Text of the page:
K-Coe Isom, an agricultural accounting and consulting firm, said there were provisions in the tax bill that would hamper growth for farmers and ranchers and could increase their taxes. These include caps on the interest-expense deduction, scaling back carry-back of losses, the elimination of the Domestic Production Activities Deduction and limits on like-kind exchanges.The tax plan would cap business-interest deductions at 30% of adjusted taxable income. Like cash accounting, businesses with average revenue of $25 million or less would be exempt from that cap.Wald called on Congress to consider four changes to the bill:-- Exempt farm businesses from limits on interest deductions. Farms and ranches often finance equipment, land and input costs with debt financing.Unlike other sectors of the economy, agriculture rarely turns to equity financing, relying much more heavily on debt financing to operate. While it is good that small businesses are exempt from interest expense limitations in this bill, Wald said it would be better if all farm businesses were exempt from this limitation.-- Allow farmers and ranchers to use like-kind exchanges for farm equipment. The current tax code allows farmers to avoid paying taxes on the trades of equipment provided that the farmer acquires similar equipment.-- Congress should preserve the ability of farmers to use such like-kind exchanges. This creates an incentive to replace aging farm equipment with new purchases, which is good for agricultural competitiveness and good for ag manufacturers and equipment dealers.-- Exempt agriculture from the elimination of the Domestic Production Activities Deduction (Sec. 199). The Domestic Production Activities Deduction (DPAD) is a deduction that applies to proceeds from agricultural products that are manufactured, produced or grown by farmers.
USDA’s Animal and Plant Health Inspection Service (APHIS) announced it is withdrawing a proposed rule to revise the agency’s biotechnology regulations and will re-engage with stakeholders to determine the most effective, science-based approach for regulating the products of modern biotechnology while protecting plant health.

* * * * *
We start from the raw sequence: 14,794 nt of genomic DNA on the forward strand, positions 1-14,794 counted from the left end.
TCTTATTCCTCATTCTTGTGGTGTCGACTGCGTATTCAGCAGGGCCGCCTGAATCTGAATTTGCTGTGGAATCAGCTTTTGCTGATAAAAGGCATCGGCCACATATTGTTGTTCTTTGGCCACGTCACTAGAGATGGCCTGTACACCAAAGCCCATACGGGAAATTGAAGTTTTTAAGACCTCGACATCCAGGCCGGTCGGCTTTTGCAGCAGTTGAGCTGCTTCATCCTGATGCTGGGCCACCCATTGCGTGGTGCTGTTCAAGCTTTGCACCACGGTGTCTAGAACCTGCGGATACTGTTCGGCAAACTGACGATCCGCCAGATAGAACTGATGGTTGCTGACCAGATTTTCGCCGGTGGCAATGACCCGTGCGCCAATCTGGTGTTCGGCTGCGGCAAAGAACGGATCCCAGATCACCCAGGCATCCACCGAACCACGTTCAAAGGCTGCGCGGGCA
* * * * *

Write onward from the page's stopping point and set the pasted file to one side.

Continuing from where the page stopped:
U.S. Secretary of Agriculture Sonny Perdue today announced a slate of Farm Service Agency (FSA) and Rural Development (RD) State Directors, all serving as appointees of President Donald J. Trump. FSA State Directors help implement U.S. Department of Agriculture (USDA) policies in planning, organizing, and administering FSA programs in their respective states. They are also responsible for running the day-to-day activities of the state FSA office. Similarly, RD State Directors work to help improve the economy and quality of life in rural America.
When Mike Sylvester entered a career training center earlier this year in southwestern Pennsylvania, he found more than one hundred federally funded courses covering everything from computer programming to nursing. He settled instead on something familiar: a coal mining course.”I think there is a coal comeback,” said the 33-year-old son of a miner.Despite broad consensus about coal’s bleak future, a years-long effort to diversify the economy of this hard-hit region away from mining is stumbling, with Obama-era jobs retraining classes undersubscribed and future programs at risk under President Donald Trump’s proposed 2018 budget. Trump has promised to revive coal by rolling back environmental regulations and moved to repeal Obama-era curbs on carbon emissions from power plants.“I have a lot of faith in President Trump,” Sylvester said.But hundreds of coal-fired plants have closed in recent years, and cheap natural gas continues to erode domestic demand. The Appalachian region has lost about 33,500 mining jobs since 2011, according to the Appalachian Regional Commission.Coal miners are resisting retraining without ready jobs from new industries, but new companies are unlikely to move here without a trained workforce. The stalled diversification push leaves some of the nation’s poorest areas with no clear path to prosperity.
The justices did not comment Monday in leaving in place a Louisiana Supreme Court ruling against Chad Jarreau of Cut Off, Louisiana. The local government agency in charge of protection from hurricanes took the dirt from just under an acre of Jarreau's property to build up a nearby levee.The agency initially paid him just $1,326. Jarreau won a judgment of $164,000 for the dirt after a trial, but ended up with less than $12,000 after the state high court ruled.Jarreau had dug up most of his 17-acre tract and sold the dirt for use in construction projects.